Tribune Publishing (NYSE:TPUB) chairman Michael Ferro explains the publisher’s decision to reject Gannett’s (NYSE:GCI) bid for the company.
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“It’s a great deal for Gannett but Tribune has so many assets, just not the L.A. Times and the Chicago Tribune but they have great brands but most importantly we have almost 60 million monthly unique users and right now our issues are we’re only averaging a little over $1 for those users. The L.A. Times alone has 36 million people a month viewing their content,” Ferro told the FOX Business Network’s Neil Cavuto.
But even though Ferro felt it was a good deal for Gannett, he did not see it as benefiting Tribune shareholders.
“If I was Gannett I would be trying to buy us too at the price they did because it’s a steal of a deal. It’s great for Gannett shareholders, it’s not good for Tribune shareholders,” said Ferro.
Ferro discussed the steps already being taken to improve the technology at the publisher in the three months since he arrived.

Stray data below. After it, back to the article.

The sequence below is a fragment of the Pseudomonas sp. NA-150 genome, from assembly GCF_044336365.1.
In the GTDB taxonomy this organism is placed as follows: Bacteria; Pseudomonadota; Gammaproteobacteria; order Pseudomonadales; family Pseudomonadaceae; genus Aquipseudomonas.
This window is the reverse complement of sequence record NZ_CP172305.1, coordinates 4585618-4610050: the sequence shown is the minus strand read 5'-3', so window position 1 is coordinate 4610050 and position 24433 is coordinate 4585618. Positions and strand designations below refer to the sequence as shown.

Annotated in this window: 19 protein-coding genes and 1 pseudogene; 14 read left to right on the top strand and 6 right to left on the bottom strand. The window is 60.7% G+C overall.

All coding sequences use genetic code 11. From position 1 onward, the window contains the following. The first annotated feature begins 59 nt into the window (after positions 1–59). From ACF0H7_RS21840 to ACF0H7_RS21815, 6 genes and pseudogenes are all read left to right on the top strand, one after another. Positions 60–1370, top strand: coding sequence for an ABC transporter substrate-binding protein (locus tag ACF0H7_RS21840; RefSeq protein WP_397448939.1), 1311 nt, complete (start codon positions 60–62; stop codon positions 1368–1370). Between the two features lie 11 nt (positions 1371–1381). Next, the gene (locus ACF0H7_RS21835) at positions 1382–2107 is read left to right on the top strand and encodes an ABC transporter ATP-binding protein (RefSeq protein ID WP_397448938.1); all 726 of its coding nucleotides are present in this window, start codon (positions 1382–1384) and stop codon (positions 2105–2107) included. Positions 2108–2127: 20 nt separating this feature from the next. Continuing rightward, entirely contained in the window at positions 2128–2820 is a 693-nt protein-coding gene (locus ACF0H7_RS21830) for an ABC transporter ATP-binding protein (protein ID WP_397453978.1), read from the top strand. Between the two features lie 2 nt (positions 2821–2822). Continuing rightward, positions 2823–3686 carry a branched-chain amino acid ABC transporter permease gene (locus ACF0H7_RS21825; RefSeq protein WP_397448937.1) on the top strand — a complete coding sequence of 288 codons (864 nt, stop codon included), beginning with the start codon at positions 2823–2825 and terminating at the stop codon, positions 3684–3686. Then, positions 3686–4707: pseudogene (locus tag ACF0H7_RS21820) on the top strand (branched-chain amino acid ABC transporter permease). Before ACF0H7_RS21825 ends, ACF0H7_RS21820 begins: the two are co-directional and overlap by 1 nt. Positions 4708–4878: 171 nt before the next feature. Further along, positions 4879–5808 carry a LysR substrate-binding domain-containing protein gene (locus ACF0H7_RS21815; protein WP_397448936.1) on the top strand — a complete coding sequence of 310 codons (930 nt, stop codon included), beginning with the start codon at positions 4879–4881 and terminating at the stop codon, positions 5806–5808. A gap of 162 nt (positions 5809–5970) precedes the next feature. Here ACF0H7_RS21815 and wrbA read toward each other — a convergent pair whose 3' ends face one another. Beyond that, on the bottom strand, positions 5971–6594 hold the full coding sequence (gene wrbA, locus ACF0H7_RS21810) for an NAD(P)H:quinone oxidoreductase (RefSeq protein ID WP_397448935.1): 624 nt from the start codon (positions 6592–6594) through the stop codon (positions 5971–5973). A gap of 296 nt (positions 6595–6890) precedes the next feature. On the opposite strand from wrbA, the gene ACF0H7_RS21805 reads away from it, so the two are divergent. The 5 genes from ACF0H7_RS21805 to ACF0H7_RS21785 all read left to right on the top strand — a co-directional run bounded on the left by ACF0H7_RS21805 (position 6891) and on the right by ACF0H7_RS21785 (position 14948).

“So the issue is the Tribune hasn’t really invested in technology. We’ve only been there, my team and I, the board brought me on 12 weeks ago. And we’ve already had huge improvements in places we put a little technology. But we don’t even have a CRM system in place, we’re upgrading our CMS which is how you manage content, we’re using one from [Amazon CEO] Jeff Bezos at the Washington Post, we’re doing a deal with them to bring their CMS to us,” Ferro said.
Despite improvements to the company’s technology and the shifts in how consumers may access information, content is still at the core of the company’s strategy according to Ferro.
“We are a content-first culture because we truly believe it doesn’t matter; All the technology in the world is great. If you don’t have great content that’s curated and verified, we have nothing. We won a Pulitzer last week, we have 92 of them,” said Ferro.
On whether the company could still be acquired in the near future, Ferro said, “I do think that we have the opportunity to acquire other assets if we execute the next few quarters. If we built the channels that we have and use the artificial intelligence to help content become more valuable I don’t think we’re being acquired, I think we are the acquirer.”
Ferro then responded to concerns that print media is dead.
“I understand certain mediums come and go, we still need to move. There are cars, there used to be horses, we still need to move point to point, there’s just different ways to get the content out there. But people need curated, verified content and we do that as best as anyone in the world as some of the best brands in the world, so no, I totally believe in this business,” Said Ferro.